I was looking for Alt/Renewable energy ideas a couple nights ago when I found a story in a middle-market newspaper that had a sentence in it that is now the front-runner for funniest line of the month:
"We protect against all losses through hedging"
Here's the set-up. Some forex guys just bought a $3 mil. historic mansion to run their business out of. They're doing some smaller scale Yen carry-trade "arbitrage" (retail min. $50K). They borrow from the BOJ at 1/2 point and say they invest at 5%. Looking at the yield curve, you have to go out seven years to get 4.99%. Borrow short-term, lend long-term.
Then they gear it up 2.7 times and are showing their investors 12% risk free. At that point in the story I started laughing so hard my eyes were watering.
Right now the 30-day treasury yield is 4.51%. That is the risk-free rate of return. That's the number you plug into your slide-rule to do options pricing.
If someone is offering you greater than 4.51% at 1:00 pm EDT on 5Jul07 you are, by definition, taking on risk. Period.
Now don't get me wrong, risk is good. Risk allows you to die with a garage full of stuff. Like a helicopter. In the garage. On your yacht. There was one with a 3000 square foot master suite offered on ebay last year for $168 million.
The second problem with the story is: the minute you use leverage you no longer have an arbitrage. You might still have a really, really good hedge, a six-sigma hedge; but it's not an arbitrage. Remember that wonderful term of the eighties "Risk Arbitrage"?
Only one of the words was accurate.
There are three types of people who would say "We protect against all losses through hedging"
1. A fool-they don't even understand the game.
2. A moron-they may have some nifty swaps and other derivatives to hedge against the one and two standard deviation event risk, but what about the 3,4 and 5 SD risks? Last night I heard a farmer in Kansas say "We had our last once-in-a-hundred-year flood in '86". Now that guy understands, I'd bet he knows more about markets than the folks at LTCM.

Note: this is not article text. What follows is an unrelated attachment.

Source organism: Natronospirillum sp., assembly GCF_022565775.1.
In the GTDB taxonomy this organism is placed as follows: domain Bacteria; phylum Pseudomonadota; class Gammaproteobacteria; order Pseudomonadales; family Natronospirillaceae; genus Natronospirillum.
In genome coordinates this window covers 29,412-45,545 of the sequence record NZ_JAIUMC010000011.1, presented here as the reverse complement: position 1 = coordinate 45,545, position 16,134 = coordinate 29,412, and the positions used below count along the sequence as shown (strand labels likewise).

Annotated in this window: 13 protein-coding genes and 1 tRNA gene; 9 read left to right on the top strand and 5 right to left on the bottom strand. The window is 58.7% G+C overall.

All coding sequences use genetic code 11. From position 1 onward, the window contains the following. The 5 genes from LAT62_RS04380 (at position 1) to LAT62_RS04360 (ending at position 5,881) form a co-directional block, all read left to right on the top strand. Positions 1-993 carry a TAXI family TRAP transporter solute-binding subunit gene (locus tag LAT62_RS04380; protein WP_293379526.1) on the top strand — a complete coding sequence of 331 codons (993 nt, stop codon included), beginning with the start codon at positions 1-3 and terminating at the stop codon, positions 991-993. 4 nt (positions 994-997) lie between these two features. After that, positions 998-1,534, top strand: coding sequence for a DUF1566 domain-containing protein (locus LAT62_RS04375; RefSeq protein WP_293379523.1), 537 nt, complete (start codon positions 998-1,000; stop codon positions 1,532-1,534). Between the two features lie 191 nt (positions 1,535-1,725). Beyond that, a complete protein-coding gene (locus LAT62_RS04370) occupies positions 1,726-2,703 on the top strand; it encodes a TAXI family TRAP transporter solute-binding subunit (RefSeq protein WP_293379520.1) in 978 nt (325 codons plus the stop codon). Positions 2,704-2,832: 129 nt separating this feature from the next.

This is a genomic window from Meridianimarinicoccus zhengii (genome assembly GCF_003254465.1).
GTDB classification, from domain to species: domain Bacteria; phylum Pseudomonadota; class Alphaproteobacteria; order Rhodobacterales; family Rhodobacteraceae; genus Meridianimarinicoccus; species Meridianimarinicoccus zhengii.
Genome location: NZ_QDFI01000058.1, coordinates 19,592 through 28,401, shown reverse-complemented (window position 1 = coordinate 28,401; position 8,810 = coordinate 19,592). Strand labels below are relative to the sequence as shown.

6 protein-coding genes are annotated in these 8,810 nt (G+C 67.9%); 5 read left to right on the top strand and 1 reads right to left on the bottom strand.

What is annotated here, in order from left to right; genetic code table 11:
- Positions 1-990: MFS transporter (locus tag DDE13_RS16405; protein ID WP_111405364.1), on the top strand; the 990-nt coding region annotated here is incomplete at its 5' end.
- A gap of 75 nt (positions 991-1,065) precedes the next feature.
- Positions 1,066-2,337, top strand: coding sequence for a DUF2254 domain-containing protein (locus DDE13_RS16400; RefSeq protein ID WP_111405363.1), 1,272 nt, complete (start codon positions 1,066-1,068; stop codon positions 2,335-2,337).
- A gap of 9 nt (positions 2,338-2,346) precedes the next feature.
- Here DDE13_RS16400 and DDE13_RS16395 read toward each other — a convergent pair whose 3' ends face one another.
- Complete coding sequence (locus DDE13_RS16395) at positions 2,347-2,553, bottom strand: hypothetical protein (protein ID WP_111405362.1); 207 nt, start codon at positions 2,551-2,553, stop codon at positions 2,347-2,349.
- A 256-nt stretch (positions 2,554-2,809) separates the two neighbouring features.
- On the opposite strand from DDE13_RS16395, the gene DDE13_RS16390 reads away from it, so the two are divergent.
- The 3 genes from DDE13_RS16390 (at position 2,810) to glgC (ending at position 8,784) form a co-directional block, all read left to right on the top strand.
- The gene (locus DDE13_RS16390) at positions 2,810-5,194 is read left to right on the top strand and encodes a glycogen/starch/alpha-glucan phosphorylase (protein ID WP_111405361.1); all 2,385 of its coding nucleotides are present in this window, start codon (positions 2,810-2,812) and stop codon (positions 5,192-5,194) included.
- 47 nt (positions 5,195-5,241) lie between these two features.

I'm sure the forex guys have the currency risk covered, they may even have something to cover a magnitude 9.5 Tokyo earthquake. But what if your counter-party had physical exposure you didn't even think of? Maybe their bullion vault was on the fault-line. There's no Force Majeure, only insolvency.
3. A liar.
The guys I traded with as a pup would right now be figuring out how they'd like to furnish the historic mansion in a middle-market-newspaper town that they just took from the 1, 2 or 3 above, forex guys.
Andy Fastow of Enron fame said "I can strip out any risk"; well maybe, how'd you hedge the risk of doing six years hard time?
Speaking of yield curves Econbrowser had a post titled "The yield curve dis-inverts, sort of"
Dis-inverts was a new word for me. The post is possibly a sign-post.
Speaking of Enron, does anyone know if Congress has repealed the Enron exemption in the Commodity Futures Modernization Act of 2000, first enacted by Wendy Gramm (Republican) as a CFTC rule in 1993 and signed into law by Bill Clinton (Democrat) during his last month in office?
I bet General Electric knows.
Here's a 1998 article from The Arbitrageur:
Losing your tail on the repo market: The story of Robert Citron.
I forgot to mention the "journalist" who wrote the carry-trade story was touted as being "the author of more than 20 books on business and investing".